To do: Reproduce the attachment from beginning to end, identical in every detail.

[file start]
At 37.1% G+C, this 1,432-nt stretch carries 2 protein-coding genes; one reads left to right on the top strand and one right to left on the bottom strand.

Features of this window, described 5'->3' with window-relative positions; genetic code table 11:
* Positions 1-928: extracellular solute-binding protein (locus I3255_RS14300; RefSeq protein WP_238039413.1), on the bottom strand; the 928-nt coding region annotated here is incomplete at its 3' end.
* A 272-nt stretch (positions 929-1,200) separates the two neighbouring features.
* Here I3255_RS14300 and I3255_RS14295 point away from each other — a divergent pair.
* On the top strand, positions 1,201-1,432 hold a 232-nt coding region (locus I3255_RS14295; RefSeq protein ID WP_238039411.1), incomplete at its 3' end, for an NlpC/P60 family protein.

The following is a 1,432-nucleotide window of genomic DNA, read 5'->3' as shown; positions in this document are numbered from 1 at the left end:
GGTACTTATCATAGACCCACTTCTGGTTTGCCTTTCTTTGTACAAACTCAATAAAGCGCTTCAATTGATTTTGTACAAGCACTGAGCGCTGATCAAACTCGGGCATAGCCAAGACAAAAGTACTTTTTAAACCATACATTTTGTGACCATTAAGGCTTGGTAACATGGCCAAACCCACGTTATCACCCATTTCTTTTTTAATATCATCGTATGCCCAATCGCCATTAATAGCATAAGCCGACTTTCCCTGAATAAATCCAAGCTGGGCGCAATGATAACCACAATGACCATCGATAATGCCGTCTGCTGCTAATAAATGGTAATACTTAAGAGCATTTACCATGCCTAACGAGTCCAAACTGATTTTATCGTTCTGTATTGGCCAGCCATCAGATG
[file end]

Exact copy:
At 37.1% G+C, this 1,432-nt stretch carries 2 protein-coding genes; one reads left to right on the top strand and one right to left on the bottom strand.

Features of this window, described 5'->3' with window-relative positions; genetic code table 11:
* Positions 1-928: extracellular solute-binding protein (locus I3255_RS14300; RefSeq protein WP_238039413.1), on the bottom strand; the 928-nt coding region annotated here is incomplete at its 3' end.
* A 272-nt stretch (positions 929-1,200) separates the two neighbouring features.
* Here I3255_RS14300 and I3255_RS14295 point away from each other — a divergent pair.
* On the top strand, positions 1,201-1,432 hold a 232-nt coding region (locus I3255_RS14295; RefSeq protein ID WP_238039411.1), incomplete at its 3' end, for an NlpC/P60 family protein.

The following is a 1,432-nucleotide window of genomic DNA, read 5'->3' as shown; positions in this document are numbered from 1 at the left end:
GGTACTTATCATAGACCCACTTCTGGTTTGCCTTTCTTTGTACAAACTCAATAAAGCGCTTCAATTGATTTTGTACAAGCACTGAGCGCTGATCAAACTCGGGCATAGCCAAGACAAAAGTACTTTTTAAACCATACATTTTGTGACCATTAAGGCTTGGTAACATGGCCAAACCCACGTTATCACCCATTTCTTTTTTAATATCATCGTATGCCCAATCGCCATTAATAGCATAAGCCGACTTTCCCTGAATAAATCCAAGCTGGGCGCAATGATAACCACAATGACCATCGATAATGCCGTCTGCTGCTAATAAATGGTAATACTTAAGAGCATTTACCATGCCTAACGAGTCCAAACTGATTTTATCGTTCTGTATTGGCCAGCCATCAGATG